Article

Ductal carcinoma in situ of the breast: a new phenotype classification system and its relation to prognosis.

Department of Surgery, University Hospital, Uppsala, Sweden.
Breast Cancer Research and Treatment (Impact Factor: 4.47). 07/2002; 73(3):215-21. DOI: 10.1023/A:1015816406078
Source: PubMed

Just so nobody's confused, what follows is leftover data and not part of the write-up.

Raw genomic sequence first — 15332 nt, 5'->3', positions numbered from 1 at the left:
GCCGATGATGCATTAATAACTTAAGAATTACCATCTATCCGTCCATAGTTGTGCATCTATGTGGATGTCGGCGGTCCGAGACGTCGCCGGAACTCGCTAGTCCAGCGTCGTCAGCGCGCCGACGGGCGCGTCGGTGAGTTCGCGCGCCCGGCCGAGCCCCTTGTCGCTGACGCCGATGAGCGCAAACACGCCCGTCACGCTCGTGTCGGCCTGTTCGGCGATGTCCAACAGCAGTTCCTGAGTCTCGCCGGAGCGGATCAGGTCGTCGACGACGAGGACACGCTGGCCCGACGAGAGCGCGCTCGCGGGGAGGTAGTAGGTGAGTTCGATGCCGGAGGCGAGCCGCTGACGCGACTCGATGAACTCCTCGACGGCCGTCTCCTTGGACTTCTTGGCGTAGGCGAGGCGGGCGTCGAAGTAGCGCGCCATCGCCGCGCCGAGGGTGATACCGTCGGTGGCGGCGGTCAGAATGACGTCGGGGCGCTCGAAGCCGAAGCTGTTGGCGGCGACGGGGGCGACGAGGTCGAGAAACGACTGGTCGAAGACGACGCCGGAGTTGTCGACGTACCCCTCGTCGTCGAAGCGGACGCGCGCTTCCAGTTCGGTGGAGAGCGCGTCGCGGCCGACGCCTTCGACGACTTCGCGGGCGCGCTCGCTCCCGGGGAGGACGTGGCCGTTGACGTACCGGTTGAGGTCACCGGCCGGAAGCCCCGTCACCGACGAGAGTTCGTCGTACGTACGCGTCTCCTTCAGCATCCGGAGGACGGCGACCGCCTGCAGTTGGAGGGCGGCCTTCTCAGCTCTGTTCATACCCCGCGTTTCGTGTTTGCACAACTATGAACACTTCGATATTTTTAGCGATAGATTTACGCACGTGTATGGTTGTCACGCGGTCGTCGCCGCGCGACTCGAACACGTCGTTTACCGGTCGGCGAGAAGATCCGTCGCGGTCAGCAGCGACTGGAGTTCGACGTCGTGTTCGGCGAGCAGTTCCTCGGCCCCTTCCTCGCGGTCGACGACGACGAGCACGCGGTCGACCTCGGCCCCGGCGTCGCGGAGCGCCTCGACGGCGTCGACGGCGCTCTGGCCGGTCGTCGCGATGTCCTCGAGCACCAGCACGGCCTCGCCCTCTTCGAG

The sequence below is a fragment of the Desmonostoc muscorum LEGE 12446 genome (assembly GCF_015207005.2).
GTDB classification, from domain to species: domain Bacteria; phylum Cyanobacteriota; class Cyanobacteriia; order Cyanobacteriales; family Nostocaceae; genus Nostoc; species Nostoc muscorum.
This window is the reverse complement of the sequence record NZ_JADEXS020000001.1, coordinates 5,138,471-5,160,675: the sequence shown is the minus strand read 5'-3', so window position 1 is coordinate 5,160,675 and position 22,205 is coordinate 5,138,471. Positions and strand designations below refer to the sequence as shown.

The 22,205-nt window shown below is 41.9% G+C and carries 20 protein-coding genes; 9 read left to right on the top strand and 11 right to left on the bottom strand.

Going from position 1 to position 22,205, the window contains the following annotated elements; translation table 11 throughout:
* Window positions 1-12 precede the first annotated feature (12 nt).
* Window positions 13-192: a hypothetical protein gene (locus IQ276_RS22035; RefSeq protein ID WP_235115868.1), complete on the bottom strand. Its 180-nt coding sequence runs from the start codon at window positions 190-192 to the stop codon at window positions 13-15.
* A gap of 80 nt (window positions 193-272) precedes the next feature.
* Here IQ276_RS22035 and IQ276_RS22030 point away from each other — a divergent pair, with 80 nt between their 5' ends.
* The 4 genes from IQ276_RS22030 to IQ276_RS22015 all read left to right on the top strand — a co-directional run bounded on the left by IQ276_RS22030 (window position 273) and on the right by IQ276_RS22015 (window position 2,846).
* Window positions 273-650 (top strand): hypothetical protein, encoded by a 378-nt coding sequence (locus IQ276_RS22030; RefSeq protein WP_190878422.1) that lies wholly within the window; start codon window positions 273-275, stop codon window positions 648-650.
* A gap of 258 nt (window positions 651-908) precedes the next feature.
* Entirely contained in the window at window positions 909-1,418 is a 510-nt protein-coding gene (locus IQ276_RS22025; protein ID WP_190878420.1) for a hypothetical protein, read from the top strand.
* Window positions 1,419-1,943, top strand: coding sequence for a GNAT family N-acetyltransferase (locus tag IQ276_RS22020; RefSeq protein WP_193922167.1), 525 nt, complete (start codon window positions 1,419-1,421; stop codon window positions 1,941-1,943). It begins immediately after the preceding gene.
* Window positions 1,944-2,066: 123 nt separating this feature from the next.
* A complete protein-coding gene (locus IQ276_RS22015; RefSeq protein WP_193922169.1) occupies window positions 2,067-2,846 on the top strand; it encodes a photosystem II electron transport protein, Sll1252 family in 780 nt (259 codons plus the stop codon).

ABSTRACT In a study of invasive breast cancer, multiple correspondence analysis (MCA) revealed clustering of eight pathobiological variables. Two different phenotypes were distinguished by an index calculated on the basis of the variables (histologic grade, necrosis, lymphoid infiltration, number of mitosis and expression of c-erbB-2, p53, progesterone receptor and Bcl-2). Phenotype A lesions share most of the features of normal breast tissue. Phenotype B looks more malignant, has a higher early recurrence rate and is more frequently seen in younger patients. Our aim was to see if ductal breast carcinoma in situ (DCIS) could be divided into the same phenotypes. One hundred and eighty DCIS were investigated. Association between the eight variables was studied in 2 x 2 models. The phenotype index was calculated by summing weights for the variables in the MCA. All variables were associated, except Bcl-2. DCIS was divided in two phenotypes. Thirty-three tumours were Phenotype A and 147 Phenotype B. The mean age at diagnosis was 65.5 and 58.4 years for Phenotypes A and B, respectively (p = 0.0012). No difference regarding local relapse free survival was seen. Two phenotypes were distinguished in DCIS, similar to invasive breast cancer. In an earlier study, 45% of the invasive cancers were classified as Phenotype B. In this study, 82% of DCIS were Phenotype B. This may indicate that invasive breast cancer of Phenotype B is derived from DCIS of Phenotype B. The distribution of DCIS phenotypes with a small proportion of Phenotype A DCIS may be due to that Phenotype A DCIS is less likely to be detected by mammography, or that some invasive breast cancers of Phenotype A progress to invasiveness without passing the in situ phase.

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